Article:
Action Fraudâs contact with the public is run by a private company called âbssâ:
Award-winners in providing tailor-made customer contact solutions in the UK, we become the vital communication link between you and your customers. By harnessing our experience and expertise to create your tailor-made solution, you can be confident that we know what we are doing, and that your brand is in safe hands.
I had, by this time, via various nefarious methods, discovered that neither the cheque number, nor the sort code on this cheque was genuine. In other words it was a counterfeit cheque. Someone somewhere has discovered how to print perfectly genuine looking counterfeit cheques. Presumably, if these customers do turn up in three weeks time, they will ask to be reimbursed for the overpaymentâ¦ Personally, I doubt that they will turn up. I reckon the next contact will be to say that they cannot make the engagement, and will the taxi firm accept half payment for their trouble and return the rest of the money to an account which will be closed approximately 10 seconds after the money hits the account? It would have bankrupted this small firm if they had fallen for this scam.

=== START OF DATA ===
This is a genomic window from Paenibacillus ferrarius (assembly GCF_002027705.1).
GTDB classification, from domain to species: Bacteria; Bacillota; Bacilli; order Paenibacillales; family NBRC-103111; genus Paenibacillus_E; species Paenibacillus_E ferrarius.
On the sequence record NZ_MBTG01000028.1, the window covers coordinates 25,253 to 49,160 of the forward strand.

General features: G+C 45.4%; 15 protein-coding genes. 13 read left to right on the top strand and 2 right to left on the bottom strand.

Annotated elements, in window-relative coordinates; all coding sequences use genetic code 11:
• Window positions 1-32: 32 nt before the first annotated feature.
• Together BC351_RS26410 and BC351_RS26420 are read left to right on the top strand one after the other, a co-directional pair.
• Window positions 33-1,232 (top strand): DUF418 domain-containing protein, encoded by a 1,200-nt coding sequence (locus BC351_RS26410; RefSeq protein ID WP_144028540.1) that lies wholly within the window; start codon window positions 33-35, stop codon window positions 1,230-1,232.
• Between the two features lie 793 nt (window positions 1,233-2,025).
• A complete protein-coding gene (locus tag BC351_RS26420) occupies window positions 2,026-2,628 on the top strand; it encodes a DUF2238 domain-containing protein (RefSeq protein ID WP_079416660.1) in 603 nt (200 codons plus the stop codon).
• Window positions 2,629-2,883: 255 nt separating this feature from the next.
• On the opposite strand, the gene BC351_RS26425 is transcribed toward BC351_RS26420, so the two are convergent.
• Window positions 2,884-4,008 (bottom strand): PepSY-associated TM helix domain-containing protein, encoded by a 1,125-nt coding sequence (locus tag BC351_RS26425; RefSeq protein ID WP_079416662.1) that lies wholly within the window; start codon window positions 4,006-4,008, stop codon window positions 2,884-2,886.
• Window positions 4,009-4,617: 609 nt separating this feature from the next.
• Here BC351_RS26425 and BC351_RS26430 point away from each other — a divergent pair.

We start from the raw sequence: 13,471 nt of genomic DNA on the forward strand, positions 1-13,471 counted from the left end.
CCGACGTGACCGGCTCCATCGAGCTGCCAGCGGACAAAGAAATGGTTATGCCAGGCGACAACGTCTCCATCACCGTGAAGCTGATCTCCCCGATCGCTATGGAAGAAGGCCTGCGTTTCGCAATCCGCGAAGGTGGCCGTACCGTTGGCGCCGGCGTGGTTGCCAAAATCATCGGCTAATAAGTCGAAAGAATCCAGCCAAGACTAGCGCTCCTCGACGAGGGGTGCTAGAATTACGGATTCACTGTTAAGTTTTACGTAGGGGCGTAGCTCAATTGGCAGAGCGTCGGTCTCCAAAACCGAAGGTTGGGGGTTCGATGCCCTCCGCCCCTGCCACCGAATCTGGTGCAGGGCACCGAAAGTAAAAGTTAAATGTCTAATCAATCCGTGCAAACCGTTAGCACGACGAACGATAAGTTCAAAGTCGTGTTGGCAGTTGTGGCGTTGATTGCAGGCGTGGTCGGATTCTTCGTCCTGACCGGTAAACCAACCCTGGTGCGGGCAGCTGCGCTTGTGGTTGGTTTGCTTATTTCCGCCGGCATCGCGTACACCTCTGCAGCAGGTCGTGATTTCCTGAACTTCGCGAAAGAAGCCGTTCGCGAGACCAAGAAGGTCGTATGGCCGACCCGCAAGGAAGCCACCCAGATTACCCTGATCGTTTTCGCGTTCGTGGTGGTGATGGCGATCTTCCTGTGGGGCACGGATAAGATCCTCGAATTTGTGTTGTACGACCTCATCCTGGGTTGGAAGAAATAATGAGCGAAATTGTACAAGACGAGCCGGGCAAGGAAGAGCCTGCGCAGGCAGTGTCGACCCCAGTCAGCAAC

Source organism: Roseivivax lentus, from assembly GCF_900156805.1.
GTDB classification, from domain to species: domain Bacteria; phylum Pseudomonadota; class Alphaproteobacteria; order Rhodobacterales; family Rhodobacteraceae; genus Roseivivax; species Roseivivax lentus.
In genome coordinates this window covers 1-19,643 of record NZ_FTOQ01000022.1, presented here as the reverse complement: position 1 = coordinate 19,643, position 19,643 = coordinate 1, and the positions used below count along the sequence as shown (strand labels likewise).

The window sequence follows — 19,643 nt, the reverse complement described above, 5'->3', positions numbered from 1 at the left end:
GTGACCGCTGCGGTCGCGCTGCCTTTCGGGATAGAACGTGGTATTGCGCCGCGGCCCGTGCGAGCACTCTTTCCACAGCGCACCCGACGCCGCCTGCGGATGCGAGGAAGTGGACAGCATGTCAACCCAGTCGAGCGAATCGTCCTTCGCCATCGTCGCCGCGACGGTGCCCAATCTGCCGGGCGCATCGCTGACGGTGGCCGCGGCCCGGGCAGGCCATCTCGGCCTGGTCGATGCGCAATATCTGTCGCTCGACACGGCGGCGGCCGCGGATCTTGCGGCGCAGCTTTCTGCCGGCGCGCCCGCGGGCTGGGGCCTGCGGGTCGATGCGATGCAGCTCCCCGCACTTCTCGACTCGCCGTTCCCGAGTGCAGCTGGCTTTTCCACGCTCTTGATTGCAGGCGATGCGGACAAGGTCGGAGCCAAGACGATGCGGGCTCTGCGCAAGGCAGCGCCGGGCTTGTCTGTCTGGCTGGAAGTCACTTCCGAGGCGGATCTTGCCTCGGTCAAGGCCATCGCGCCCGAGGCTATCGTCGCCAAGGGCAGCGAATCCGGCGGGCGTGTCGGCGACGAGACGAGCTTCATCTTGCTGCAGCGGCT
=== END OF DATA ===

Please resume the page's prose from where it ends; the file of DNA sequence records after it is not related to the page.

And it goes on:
Whether the firm of PRITCHI ltd is genuine or even aware of the use to which the name of their new company is being put, I have no idea. If they wish to contact me to put the record straight on their behalf, my e-mail address is on the contact page.
If on the other hand, you have been offered a cheque from account number 3219266802 ostensibly from the firm of PRITCHI Ltd, be aware that it is counterfeit; also be aware that the only people even vaguely interested in such a crime being committed, are neither the Police nor Lloydâs TSB, but a private âaward winningâ company who will protect your âbrand imageâ â called âbssââ¦
Quite extraordinary. I have at least ensured that the next person who googles PRITCHI Ltd will at least come up with this blog post at the top of their results – and be warned!